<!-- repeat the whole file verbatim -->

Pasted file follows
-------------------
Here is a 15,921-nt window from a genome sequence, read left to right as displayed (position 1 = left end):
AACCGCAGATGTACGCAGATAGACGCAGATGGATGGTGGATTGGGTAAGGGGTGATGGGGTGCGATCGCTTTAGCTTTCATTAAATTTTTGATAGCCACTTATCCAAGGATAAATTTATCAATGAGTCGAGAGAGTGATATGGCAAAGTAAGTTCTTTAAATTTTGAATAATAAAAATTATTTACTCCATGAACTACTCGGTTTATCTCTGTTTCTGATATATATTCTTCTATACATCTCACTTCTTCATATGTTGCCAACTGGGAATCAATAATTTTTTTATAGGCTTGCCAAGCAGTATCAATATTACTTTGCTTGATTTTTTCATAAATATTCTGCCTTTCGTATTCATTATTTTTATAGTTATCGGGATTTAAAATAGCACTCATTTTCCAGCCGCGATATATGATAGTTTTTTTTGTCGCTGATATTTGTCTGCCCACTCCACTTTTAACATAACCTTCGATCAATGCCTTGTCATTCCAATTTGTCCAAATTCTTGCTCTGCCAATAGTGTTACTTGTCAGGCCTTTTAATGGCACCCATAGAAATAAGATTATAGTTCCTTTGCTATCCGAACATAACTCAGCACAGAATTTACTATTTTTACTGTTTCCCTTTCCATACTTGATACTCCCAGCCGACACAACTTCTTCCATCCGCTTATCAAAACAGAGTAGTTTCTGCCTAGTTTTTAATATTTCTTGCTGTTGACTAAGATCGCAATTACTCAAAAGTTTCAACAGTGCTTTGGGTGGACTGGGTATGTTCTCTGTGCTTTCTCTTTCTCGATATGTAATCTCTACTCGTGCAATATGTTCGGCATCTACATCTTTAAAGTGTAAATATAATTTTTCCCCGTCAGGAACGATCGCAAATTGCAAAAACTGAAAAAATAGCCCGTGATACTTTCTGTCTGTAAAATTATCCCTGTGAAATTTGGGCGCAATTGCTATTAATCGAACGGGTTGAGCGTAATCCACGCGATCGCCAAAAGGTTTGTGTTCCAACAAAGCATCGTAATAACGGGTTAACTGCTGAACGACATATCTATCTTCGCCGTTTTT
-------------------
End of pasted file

Here is a 15,921-nt window from a genome sequence, read left to right as displayed (position 1 = left end):
AACCGCAGATGTACGCAGATAGACGCAGATGGATGGTGGATTGGGTAAGGGGTGATGGGGTGCGATCGCTTTAGCTTTCATTAAATTTTTGATAGCCACTTATCCAAGGATAAATTTATCAATGAGTCGAGAGAGTGATATGGCAAAGTAAGTTCTTTAAATTTTGAATAATAAAAATTATTTACTCCATGAACTACTCGGTTTATCTCTGTTTCTGATATATATTCTTCTATACATCTCACTTCTTCATATGTTGCCAACTGGGAATCAATAATTTTTTTATAGGCTTGCCAAGCAGTATCAATATTACTTTGCTTGATTTTTTCATAAATATTCTGCCTTTCGTATTCATTATTTTTATAGTTATCGGGATTTAAAATAGCACTCATTTTCCAGCCGCGATATATGATAGTTTTTTTTGTCGCTGATATTTGTCTGCCCACTCCACTTTTAACATAACCTTCGATCAATGCCTTGTCATTCCAATTTGTCCAAATTCTTGCTCTGCCAATAGTGTTACTTGTCAGGCCTTTTAATGGCACCCATAGAAATAAGATTATAGTTCCTTTGCTATCCGAACATAACTCAGCACAGAATTTACTATTTTTACTGTTTCCCTTTCCATACTTGATACTCCCAGCCGACACAACTTCTTCCATCCGCTTATCAAAACAGAGTAGTTTCTGCCTAGTTTTTAATATTTCTTGCTGTTGACTAAGATCGCAATTACTCAAAAGTTTCAACAGTGCTTTGGGTGGACTGGGTATGTTCTCTGTGCTTTCTCTTTCTCGATATGTAATCTCTACTCGTGCAATATGTTCGGCATCTACATCTTTAAAGTGTAAATATAATTTTTCCCCGTCAGGAACGATCGCAAATTGCAAAAACTGAAAAAATAGCCCGTGATACTTTCTGTCTGTAAAATTATCCCTGTGAAATTTGGGCGCAATTGCTATTAATCGAACGGGTTGAGCGTAATCCACGCGATCGCCAAAAGGTTTGTGTTCCAACAAAGCATCGTAATAACGGGTTAACTGCTGAACGACATATCTATCTTCGCCGTTTTT